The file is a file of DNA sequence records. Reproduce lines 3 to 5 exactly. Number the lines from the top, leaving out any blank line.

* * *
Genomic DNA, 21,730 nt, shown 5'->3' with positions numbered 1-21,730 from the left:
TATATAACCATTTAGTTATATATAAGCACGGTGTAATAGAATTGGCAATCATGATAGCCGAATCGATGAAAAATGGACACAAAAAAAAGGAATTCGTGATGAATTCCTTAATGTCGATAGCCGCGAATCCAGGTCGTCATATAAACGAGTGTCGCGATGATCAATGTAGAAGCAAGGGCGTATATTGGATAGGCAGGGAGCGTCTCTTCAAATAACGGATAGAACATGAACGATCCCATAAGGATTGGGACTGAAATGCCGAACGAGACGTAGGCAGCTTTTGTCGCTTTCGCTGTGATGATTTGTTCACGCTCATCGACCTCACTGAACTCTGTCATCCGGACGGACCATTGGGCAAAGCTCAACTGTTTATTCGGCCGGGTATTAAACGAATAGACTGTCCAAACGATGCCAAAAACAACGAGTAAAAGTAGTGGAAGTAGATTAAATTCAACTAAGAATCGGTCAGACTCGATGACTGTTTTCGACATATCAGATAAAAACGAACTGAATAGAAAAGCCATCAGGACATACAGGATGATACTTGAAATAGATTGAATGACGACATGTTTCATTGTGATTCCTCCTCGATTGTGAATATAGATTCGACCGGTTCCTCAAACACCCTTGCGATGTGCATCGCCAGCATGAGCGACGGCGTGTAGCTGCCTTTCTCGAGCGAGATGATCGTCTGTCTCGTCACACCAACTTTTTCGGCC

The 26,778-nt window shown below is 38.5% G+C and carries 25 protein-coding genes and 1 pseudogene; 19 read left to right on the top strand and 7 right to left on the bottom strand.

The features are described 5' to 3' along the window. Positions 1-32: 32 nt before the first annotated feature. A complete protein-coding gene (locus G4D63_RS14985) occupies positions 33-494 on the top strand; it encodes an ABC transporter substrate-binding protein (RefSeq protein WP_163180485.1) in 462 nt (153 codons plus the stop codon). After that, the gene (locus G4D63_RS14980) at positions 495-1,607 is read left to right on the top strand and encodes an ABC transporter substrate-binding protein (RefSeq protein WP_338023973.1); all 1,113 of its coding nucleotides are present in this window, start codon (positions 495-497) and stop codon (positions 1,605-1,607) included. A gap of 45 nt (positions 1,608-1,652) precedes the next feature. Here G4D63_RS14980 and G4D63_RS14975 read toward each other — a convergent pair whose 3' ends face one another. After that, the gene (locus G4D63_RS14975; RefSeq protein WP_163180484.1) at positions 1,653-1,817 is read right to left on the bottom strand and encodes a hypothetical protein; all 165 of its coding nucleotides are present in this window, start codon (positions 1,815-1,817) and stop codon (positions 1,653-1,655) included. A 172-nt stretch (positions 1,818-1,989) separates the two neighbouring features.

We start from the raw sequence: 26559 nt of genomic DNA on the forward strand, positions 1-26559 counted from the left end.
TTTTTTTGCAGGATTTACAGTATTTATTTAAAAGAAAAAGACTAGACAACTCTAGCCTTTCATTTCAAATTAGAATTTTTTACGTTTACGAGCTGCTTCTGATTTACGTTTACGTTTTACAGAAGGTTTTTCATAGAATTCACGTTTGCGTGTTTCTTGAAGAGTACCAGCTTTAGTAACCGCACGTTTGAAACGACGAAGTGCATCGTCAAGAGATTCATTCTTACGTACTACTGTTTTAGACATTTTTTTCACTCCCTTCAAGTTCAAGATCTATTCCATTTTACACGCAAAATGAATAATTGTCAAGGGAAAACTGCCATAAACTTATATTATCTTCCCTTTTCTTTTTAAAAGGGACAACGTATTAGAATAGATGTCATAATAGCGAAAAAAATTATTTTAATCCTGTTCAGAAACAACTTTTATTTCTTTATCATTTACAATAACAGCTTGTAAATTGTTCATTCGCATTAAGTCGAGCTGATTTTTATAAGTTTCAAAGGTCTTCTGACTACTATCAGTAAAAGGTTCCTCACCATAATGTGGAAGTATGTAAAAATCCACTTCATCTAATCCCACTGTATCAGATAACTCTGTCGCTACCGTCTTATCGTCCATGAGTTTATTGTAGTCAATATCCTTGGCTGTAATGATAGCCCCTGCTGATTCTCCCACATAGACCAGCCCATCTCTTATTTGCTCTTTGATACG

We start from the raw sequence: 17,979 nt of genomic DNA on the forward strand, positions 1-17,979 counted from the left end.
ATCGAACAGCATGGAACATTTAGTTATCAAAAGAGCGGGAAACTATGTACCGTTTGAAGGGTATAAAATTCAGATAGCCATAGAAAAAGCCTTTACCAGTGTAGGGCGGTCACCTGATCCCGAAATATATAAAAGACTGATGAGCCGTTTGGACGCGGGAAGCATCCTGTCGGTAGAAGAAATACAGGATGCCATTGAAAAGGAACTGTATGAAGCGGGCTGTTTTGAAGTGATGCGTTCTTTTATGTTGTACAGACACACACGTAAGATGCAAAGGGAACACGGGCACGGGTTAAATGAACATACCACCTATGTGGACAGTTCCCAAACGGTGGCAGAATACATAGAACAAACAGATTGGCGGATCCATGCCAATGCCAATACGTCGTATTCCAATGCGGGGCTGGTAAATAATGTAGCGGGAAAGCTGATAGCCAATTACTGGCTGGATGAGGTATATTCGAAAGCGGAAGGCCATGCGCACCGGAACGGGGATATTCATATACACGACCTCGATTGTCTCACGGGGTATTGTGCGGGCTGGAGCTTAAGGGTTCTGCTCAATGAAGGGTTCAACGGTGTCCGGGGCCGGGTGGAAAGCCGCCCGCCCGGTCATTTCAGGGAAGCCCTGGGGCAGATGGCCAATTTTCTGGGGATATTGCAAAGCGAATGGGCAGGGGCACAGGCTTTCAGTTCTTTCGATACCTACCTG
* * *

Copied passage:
The 26,778-nt window shown below is 38.5% G+C and carries 25 protein-coding genes and 1 pseudogene; 19 read left to right on the top strand and 7 right to left on the bottom strand.

The features are described 5' to 3' along the window. Positions 1-32: 32 nt before the first annotated feature. A complete protein-coding gene (locus G4D63_RS14985) occupies positions 33-494 on the top strand; it encodes an ABC transporter substrate-binding protein (RefSeq protein WP_163180485.1) in 462 nt (153 codons plus the stop codon). After that, the gene (locus G4D63_RS14980) at positions 495-1,607 is read left to right on the top strand and encodes an ABC transporter substrate-binding protein (RefSeq protein WP_338023973.1); all 1,113 of its coding nucleotides are present in this window, start codon (positions 495-497) and stop codon (positions 1,605-1,607) included. A gap of 45 nt (positions 1,608-1,652) precedes the next feature. Here G4D63_RS14980 and G4D63_RS14975 read toward each other — a convergent pair whose 3' ends face one another. After that, the gene (locus G4D63_RS14975; RefSeq protein WP_163180484.1) at positions 1,653-1,817 is read right to left on the bottom strand and encodes a hypothetical protein; all 165 of its coding nucleotides are present in this window, start codon (positions 1,815-1,817) and stop codon (positions 1,653-1,655) included. A 172-nt stretch (positions 1,818-1,989) separates the two neighbouring features.

We start from the raw sequence: 26559 nt of genomic DNA on the forward strand, positions 1-26559 counted from the left end.